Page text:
• By Rhoda Madson

Expert Alert: 5 tips for keeping the momentum going when working out at home

April 24, 2020
a man seated at exercise bench holding bottle of water

ROCHESTER, Minn. ― Home workouts have become popular again as people stay at home during the COVID-19 pandemic. You can hop on a bike, perform some yoga, jump rope or follow fitness trainers who lead workouts online.

"People have been trying to find normalcy," says Jennifer Noiles, Exos performance director at Mayo Clinic Orthopedic and Sports Medicine in Rochester. "During times of stress, structure is key. Give back to yourself through movement, nourishment and exercise."

Noiles encourages you to take a thoughtful, progressive approach to exercise so your sessions don't just become a string of random workouts. Success needs a road map, she says.

Noiles offers these tips for keeping the progress and momentum in your workouts:

  1. Stack your habits.
    For example, if the kids are up at 6:30 a.m. each morning, get in a 30-minute workout before they're up. If your work team has a daily conference call at noon, set some goals that you want to accomplish right before, during or after that call. Perhaps you aim to finish your glass of water by the time the meeting is over.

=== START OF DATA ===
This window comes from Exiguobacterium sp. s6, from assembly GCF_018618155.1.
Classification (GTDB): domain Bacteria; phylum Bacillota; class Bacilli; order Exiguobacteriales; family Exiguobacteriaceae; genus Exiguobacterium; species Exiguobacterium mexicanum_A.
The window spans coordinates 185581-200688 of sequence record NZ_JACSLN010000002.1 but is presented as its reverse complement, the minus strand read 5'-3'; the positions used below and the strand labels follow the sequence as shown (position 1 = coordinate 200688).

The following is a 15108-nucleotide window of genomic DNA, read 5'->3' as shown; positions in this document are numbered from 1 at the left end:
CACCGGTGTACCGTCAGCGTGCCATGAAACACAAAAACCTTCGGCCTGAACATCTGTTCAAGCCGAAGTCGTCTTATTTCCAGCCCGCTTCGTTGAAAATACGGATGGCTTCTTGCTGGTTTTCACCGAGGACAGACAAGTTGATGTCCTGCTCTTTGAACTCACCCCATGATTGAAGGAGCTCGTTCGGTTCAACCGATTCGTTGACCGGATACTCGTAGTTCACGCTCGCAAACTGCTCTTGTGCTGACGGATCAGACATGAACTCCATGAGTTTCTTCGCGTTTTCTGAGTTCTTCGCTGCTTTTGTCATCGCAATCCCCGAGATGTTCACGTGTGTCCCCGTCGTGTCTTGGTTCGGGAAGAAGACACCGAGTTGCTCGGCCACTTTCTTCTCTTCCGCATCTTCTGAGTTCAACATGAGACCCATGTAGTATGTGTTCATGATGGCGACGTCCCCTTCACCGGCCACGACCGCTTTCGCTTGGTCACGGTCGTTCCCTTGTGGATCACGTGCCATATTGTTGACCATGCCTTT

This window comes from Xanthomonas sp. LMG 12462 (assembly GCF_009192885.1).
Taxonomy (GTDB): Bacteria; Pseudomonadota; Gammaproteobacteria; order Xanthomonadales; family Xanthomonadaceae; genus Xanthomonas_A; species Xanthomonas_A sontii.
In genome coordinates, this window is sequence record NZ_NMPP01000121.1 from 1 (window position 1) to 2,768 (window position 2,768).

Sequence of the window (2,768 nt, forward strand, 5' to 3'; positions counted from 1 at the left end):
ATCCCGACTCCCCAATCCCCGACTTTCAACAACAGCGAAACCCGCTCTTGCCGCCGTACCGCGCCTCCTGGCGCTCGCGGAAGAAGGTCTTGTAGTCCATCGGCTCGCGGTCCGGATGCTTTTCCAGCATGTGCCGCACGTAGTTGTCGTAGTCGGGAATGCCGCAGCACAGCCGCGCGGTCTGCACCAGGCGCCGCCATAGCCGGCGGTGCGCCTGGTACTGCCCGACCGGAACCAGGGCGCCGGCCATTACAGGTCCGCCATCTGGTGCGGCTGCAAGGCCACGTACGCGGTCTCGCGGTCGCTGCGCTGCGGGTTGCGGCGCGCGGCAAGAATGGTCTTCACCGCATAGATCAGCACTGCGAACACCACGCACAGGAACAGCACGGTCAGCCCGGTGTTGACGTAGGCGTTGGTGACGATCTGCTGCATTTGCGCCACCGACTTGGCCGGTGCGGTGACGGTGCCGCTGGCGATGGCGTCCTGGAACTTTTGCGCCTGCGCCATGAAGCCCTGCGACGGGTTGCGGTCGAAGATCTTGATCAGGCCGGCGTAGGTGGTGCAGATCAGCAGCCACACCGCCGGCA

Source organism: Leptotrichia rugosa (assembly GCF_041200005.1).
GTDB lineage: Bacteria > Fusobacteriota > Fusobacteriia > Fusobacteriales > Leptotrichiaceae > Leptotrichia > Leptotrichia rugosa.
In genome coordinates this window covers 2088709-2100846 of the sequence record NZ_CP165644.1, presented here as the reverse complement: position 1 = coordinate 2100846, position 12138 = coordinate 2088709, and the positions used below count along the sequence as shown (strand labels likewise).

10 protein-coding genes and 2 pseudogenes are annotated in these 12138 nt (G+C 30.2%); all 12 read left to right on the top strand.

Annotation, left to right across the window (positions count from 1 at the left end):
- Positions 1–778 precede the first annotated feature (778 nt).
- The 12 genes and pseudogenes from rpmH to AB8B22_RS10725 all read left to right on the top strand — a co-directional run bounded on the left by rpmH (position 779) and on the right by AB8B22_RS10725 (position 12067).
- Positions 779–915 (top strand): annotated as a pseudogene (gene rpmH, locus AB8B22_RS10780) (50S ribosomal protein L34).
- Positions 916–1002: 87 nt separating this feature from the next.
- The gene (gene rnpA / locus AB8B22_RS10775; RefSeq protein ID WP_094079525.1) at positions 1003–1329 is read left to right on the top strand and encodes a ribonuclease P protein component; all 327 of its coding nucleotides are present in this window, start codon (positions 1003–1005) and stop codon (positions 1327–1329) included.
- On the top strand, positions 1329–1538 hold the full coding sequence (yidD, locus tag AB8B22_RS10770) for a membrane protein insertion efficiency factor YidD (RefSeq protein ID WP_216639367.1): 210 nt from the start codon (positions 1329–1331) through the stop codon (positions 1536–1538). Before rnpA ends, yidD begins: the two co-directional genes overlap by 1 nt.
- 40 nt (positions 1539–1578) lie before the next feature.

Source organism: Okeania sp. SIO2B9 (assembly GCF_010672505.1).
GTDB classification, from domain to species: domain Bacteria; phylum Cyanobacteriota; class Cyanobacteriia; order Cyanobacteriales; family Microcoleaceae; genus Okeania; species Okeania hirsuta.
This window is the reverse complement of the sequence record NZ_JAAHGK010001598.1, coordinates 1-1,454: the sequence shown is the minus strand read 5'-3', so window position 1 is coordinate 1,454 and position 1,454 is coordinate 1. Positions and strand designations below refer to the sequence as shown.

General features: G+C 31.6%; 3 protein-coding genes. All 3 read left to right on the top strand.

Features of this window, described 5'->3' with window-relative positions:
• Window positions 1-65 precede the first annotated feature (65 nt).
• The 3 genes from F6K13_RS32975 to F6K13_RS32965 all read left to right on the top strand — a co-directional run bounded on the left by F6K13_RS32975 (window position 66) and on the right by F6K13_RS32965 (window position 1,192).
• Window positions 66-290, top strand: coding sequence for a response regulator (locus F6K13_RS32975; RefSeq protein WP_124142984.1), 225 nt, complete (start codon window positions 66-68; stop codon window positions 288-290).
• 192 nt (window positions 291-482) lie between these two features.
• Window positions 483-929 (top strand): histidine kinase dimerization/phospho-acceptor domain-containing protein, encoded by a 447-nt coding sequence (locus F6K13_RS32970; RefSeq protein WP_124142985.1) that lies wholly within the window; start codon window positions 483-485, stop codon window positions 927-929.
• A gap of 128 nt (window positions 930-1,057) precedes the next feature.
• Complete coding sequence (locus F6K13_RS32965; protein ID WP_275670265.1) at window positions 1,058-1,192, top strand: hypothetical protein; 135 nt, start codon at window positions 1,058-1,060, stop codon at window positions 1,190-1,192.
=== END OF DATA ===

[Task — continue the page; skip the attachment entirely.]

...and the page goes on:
2. Have a defined space for your workout session.
    Not everyone has a separate room to dedicate to a home gym. Consider creating a space in the basement or your garage.
  3. Tailor the workout to your abilities.
    You may be new to exercise. Or you may be coming back after recovering from injury. Or you may be an elite athlete. Choose workouts suited to your situation.
  4. Rely on a knowledgeable expert.
    This will help take the guesswork out of your fitness and wellness program. Mayo Clinic Orthopedic and Sports Medicine and Exos have a free eight-week workout program that incorporates strength training and wellness and nutrition tips for all ages and abilities. Learn more about the program.
  5. Rethink what success means.
    Before the pandemic, you might have judged yourself by how much weight you lifted or meters you rowed. Now your goal could be creating new fitness habits in this new environment.

"To create a habit that you'll be successful at, it needs to be easy, obvious and something you'll enjoy," Noiles says.

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